I dunno. I know it’s a small thing, but this really does bug me, because the sudden, uncalled for attention to schoolyard crushes in this last leg of the series takes a substantial portion of what little real development of characters’ interactions we get in this game. Maybe if Salome hadn’t been busy poking the Bear about his feelings on the ladiez, and then lamenting to Karine afterward about how it didn’t go so well, we could have instead gotten a scene that actually developed Salome and/or the Bear a little (Gaia knows he could have used it) as they have an honest conversation, followed by a scene in which she and Karine interact about something actually substantial and relevant to them or their quest. Maybe if we didn’t have to make Blondie and Marine’s conversation devolve into a “Well which boy do you like?” chat, we could have gotten more of the serious lore and character solidifying that it had been providing up until that moment.
Then again, maybe not. There’s no guarantee that anything better would have replaced this sudden, inexplicable romantic attention. It’s not like adding this RPG equivalent of preteen slumber party gossip took any actual effort that might have been applied to something else. Still, I hate the RPG standard of viewing romantic feelings as no more than a box to check off, and these insubstantial and completely spontaneous little flirtations with flirtation in Millennium are certainly no more than that.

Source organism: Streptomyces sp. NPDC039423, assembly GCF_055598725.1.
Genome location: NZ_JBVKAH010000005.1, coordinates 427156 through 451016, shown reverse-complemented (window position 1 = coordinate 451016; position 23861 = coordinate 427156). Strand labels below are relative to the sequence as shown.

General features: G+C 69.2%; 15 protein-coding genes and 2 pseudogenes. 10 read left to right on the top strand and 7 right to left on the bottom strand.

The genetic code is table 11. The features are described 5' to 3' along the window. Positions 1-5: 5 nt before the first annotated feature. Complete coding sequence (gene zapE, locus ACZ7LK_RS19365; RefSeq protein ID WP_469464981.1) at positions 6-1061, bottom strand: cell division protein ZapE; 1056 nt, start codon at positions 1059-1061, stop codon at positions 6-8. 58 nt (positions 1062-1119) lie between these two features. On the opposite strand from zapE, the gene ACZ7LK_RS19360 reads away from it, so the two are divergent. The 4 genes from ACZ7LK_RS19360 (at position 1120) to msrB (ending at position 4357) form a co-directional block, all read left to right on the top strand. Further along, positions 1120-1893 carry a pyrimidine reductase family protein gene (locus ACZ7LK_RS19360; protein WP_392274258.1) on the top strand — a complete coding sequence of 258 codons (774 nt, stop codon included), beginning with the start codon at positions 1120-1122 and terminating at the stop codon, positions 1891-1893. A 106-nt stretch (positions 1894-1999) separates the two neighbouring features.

* Then again, there’s precious little that Shion says to Allen throughout most of the Xenosaga series that doesn’t boil down to the same sort of emasculating criticism, and he’s inexplicably in love with her, too. Is this just a thing? Some trope I’m not aware of in anime/RPG culture, in which a guy just falls in love with a woman for the fact that she constantly criticizes his courage and worth as a man? Because it’s stupid, and offensively unhealthy. I’m not saying that Allen and Benoit aren’t whiny little milksops that need to get their shit together for quite some time in their respective franchises, mind you--they totally are. But I am saying it’s a big problem when those criticisms form the majority of the interactions off which romantic feelings can be based.